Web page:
30/30 Part 7

Creative Review is 30. To celebrate we have decided, in this 10 part feature, to look forward rather than back.

We asked a range of prominent figures, including practitioners, critics, curators and academics, to tell us about one thing, person, idea or place that they were excited about for the future.

For three decades we have covered the most interesting developments in visual communications: these articles will give you some idea of the ideas, people and directions that you might find in CR in the next 30 years.

—#19/30—
No Longer Empty
Chosen by Alastair Coe, Kemistry Gallery,
London

No Longer Empty (NLE) is a non-profit organisation comprising a group of curators and artists who orchestrate public art exhibitions in vacant properties in New York. “The guys who set this up have some serious credentials. They’re still new and doing some very exciting work in abandoned New York City buildings,” says Coe.

nolongerempty.org

—#20/30—
Hall of Femmes by Hjärta Smärta
Chosen by Claire Catterall, curator, Embankment Gallery

One thing that warms my heart and makes me just a little more optimistic for the future is Hjärta Smärta’s Hall of Femmes project. These Stockholm-based graphic designers have embarked on a journey to rehabilitate the reputations of long-forgotten or neglected female graphic designers. The idea is to search out these women to act as role models for the current generation of women graphic designers. In such a male-dominated industry it’s wonderful to see more women emerging; but somehow they still don’t seem to get the plaudits they deserve. Hjärta Smärta’s first ‘outed’ role model was Ruth Ansel – the art director of Harper’s Bazaar and Vanity Fair. As well as publishing a book about her, they invited her to talk in Stockholm at a sell-out event. Ansel was just the first in what is intended to be a long line of women graphic designers to be celebrated. I look forward to discovering the others and hope that they inspire and encourage a future gener­ation of talented women graphic designers to be every bit as daring and uncompro­mising as they were.”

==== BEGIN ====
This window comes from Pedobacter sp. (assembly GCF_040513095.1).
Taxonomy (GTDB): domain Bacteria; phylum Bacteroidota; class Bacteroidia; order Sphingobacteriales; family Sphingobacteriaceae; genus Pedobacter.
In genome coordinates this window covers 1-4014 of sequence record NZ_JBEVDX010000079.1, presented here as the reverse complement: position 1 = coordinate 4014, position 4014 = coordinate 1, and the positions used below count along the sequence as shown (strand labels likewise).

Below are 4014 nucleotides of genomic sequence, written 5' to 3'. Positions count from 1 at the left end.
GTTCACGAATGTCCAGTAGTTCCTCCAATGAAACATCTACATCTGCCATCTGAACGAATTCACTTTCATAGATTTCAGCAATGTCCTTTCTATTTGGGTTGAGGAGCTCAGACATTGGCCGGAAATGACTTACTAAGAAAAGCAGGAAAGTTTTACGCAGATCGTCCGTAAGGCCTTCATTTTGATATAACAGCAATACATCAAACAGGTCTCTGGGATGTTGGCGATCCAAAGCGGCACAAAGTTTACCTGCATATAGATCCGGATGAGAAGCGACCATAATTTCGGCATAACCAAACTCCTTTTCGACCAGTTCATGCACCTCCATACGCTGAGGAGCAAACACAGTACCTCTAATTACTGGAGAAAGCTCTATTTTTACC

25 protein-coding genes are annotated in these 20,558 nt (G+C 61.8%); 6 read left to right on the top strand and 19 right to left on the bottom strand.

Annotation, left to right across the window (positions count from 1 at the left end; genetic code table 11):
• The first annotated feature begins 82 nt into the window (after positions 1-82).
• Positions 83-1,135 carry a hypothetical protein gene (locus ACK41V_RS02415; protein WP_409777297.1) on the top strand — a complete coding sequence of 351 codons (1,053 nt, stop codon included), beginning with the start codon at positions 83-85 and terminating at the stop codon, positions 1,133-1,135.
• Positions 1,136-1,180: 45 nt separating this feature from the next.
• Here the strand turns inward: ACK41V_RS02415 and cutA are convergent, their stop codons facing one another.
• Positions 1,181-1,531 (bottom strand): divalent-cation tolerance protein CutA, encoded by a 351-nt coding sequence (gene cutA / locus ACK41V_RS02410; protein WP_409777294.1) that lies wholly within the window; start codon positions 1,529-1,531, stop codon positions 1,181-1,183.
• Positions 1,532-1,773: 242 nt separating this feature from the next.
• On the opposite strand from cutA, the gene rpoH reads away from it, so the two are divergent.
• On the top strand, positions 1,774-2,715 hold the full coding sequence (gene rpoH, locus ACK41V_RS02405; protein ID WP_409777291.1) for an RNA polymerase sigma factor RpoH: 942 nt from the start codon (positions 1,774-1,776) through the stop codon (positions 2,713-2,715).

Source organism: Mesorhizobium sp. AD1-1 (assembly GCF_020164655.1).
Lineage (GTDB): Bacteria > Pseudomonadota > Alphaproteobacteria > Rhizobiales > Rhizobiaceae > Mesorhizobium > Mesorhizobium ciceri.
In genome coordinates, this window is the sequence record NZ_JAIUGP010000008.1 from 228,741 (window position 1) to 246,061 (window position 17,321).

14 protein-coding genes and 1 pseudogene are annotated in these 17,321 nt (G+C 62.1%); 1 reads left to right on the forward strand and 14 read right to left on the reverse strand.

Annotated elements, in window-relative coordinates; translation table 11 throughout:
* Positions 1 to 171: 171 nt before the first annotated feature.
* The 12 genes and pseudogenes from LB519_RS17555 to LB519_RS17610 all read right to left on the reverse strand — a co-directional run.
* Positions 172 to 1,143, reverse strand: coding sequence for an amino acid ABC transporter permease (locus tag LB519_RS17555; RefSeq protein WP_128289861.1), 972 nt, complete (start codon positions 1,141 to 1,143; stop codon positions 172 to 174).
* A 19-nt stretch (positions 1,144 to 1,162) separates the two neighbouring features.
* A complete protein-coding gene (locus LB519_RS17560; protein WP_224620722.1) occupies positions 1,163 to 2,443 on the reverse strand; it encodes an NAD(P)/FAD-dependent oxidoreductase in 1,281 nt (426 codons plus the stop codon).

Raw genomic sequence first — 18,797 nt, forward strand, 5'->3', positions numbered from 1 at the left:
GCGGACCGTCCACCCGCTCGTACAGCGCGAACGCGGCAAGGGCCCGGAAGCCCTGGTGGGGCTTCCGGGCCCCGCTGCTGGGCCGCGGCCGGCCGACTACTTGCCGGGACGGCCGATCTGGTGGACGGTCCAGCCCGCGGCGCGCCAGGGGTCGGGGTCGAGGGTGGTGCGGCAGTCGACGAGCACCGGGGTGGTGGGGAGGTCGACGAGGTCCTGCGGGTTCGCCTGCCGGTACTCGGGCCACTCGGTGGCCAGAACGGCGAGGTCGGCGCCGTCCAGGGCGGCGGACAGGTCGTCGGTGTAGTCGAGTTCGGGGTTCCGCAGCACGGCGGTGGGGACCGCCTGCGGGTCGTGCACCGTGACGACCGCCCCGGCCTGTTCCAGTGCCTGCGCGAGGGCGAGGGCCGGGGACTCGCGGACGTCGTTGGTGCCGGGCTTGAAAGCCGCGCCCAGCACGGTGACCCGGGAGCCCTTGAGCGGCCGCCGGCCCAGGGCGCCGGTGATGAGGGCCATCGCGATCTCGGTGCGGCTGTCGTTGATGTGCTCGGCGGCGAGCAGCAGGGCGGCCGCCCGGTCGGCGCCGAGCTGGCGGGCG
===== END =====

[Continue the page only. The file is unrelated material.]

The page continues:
Hall of Femmes “is a project initiated in 2009 with the objective of bringing female graphic designers and art directors into the spot­light,” explain Hjärta Smärta’s Angela Tillman Sperandio and Samira Bouabana. “We always felt we lacked women in the busi­ness to look up to, and whose successes we could aspire to.”

In March 2009 the pair went to New York to meet some of the few leading female designers: their subsequent conversations are being transformed into a series of books. The first features Ansel who, aged just 24, became co-art director of Harper’s Bazaar with Bea Feitler, before going on to become art director of The New York Times Magazine and Vanity Fair.

“Each time she was the first woman in that position,” Tillman Sperandio and Bouabana note. “Hopefully Hall of Femmes will increase the number of women giving lectures, teaching at design schools, getting attention in the media, attending design juries and receiving design awards,” they say. “We believe in the power of role models. We believe that they are crucial when trying to envision success within this profes­sion. With Hall of Femmes we want to direct attention to those who managed to pull it off.”

hjartasmarta.se

More from CR

Lars Bastholm, Steve Wax and Grant Parker

Creative Review is 30. To celebrate we have decided, in this 10 part feature, to look forward rather than back.

We asked a range of prominent figures, including practitioners, critics, curators and academics, to tell us about one thing, person, idea or place that they were excited about for the future.

For three decades we have covered the most interesting developments in visual communications: these articles will give you some idea of the ideas, people and directions that you might find in CR in the next 30 years.

Oliver Jeffers London Talk

Children’s book illustrator and author Oliver Jeffers will be talking at the LCC in London on March 19…

Senior Creative Designer

Monddi Design Agency

Head of Digital Content

Red Sofa London